Potassium Citrate Bone Relationship

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Recent findings by researchers show a positive potassium citrate bone density link.


New Research

Potassium Citrate Bone Relationship

Green vegetables, the best source of Potassium

In a recent study performed in Switzerland, researchers performed potassium citrate experiments with adults over the age of 65 and looked at fracture rates over a two-year period along with pre and post DXA scans. The test subjects received 6500mg of potassium citrate daily or placebo for the control group orally. The theory was that the acidity that is common in the modern diet would be neutralized by the potassium citrate. This research proved successful confirmed with both fracture prediction and DXA scores showing the potassium citrate bone relationship. The results of this study also can have implications with recent research of acid versus alkaline dietary practices.


Where Can I Find Potassium Citrate?

Potassium citrate is a bonding of citric acid and the potassium mineral. Potassium citrate is frequently used as a firming agent food additive. Though looking for foods with this agent could accomplish the goal of adding more potassium citrate to your diet, this may not be a great idea. Foods with additives and firming agents are likely to have other chemical compounds that are coming under scrutiny for safety reasons. Also as a food additive, the priority of the food producer is to firm the product, not necessarily ensure a mineral has bioavailability. Supplementation of potassium citrate is more optimal, as the likelihood of other harmful chemicals being present is much smaller, and supplement manufacturers typically maintain the proper levels of bioavailability. Natural sources of potassium citrate are of course the safest and most bio-available ways to absorb this mineral into the body. It is important to note that too much of this mineral can be harmful and can complicate advanced heart and kidney conditions. It is important to speak with a physician before a major dietary change is made.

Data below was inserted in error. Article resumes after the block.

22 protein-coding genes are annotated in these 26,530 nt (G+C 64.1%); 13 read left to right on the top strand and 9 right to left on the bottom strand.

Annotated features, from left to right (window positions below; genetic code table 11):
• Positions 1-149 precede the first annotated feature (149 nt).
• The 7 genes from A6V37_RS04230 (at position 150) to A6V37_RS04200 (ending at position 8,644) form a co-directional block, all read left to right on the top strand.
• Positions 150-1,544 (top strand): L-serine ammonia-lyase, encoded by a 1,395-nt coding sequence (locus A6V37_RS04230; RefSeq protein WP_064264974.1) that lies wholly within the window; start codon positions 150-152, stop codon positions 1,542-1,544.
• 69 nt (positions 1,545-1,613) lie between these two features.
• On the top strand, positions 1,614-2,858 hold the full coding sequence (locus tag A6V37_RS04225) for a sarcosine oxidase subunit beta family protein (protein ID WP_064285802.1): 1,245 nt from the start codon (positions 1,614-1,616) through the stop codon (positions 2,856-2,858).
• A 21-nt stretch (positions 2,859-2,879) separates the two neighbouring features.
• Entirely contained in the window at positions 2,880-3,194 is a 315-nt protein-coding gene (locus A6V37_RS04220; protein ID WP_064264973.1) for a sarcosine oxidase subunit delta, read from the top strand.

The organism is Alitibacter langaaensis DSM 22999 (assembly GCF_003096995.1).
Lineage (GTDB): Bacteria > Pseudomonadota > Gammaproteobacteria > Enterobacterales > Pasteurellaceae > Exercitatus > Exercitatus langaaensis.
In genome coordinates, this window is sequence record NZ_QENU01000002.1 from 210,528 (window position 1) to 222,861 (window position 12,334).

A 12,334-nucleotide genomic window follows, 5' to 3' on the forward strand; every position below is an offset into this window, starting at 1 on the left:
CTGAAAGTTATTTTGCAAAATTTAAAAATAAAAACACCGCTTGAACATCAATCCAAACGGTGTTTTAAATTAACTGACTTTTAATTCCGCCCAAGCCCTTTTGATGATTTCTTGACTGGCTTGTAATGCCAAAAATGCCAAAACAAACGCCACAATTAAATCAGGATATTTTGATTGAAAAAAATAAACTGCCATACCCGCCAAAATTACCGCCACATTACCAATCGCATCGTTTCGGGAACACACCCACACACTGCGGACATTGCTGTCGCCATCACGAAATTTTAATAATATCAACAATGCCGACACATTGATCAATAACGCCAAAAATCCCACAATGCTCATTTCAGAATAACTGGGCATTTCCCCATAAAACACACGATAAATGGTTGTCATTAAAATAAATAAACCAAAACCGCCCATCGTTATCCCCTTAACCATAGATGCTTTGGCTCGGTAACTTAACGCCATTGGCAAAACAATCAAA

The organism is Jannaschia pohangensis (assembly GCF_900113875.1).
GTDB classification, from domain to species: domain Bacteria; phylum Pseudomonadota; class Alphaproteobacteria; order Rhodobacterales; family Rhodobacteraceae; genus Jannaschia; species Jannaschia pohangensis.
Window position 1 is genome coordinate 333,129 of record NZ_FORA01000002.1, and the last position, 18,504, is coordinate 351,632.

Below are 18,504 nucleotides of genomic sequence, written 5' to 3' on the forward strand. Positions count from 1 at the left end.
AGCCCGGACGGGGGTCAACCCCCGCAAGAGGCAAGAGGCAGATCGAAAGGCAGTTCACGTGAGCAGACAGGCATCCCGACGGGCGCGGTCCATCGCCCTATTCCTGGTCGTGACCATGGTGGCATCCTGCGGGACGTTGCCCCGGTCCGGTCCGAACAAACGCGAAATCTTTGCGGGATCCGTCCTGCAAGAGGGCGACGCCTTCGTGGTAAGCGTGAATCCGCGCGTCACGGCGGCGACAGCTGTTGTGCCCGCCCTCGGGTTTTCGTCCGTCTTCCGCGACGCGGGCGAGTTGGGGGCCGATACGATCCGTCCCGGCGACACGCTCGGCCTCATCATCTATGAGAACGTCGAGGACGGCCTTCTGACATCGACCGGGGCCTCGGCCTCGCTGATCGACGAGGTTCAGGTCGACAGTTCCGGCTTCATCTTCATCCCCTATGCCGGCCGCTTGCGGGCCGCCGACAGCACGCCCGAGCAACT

Potassium Citrate as Found in Nature:

• Fruit has high levels of potassium citrate, especially citrus fruits. Consuming oranges, lemons, limes, and grapefruit are all exceptional choices for increasing the consumption of this mineral.

• Fish has high levels of potassium citrate, however consumption should be slightly limited as many types of fish retain mercury and other harmful elements. The age of the fish and its origin are key in judging the level of toxicity that a fish may have been exposed to or is carrying. The older the fish, the more cumulative mercury it can be holding, and freshwater fish are less exposed than open ocean fish.

• Certain vegetables carry high levels of potassium citrate and should be the primary source of potassium citrate. Green leafy vegetables, like broccoli, lettuce, asparagus and collard greens. Nightshade plants, like potatoes as well as tomatoes are high in potassium.



Jehle, S. Hulter, H. and Krapf, R. (2013). Effect of potassium citrate on bone density, microarchitecture, and fracture risk in healthy older adults without osteoporosis: a randomized controlled trial. Journal of Clinical Endocrinology and Metabolism. 98(1):207-17. doi: 10.1210/jc.2012-3099.


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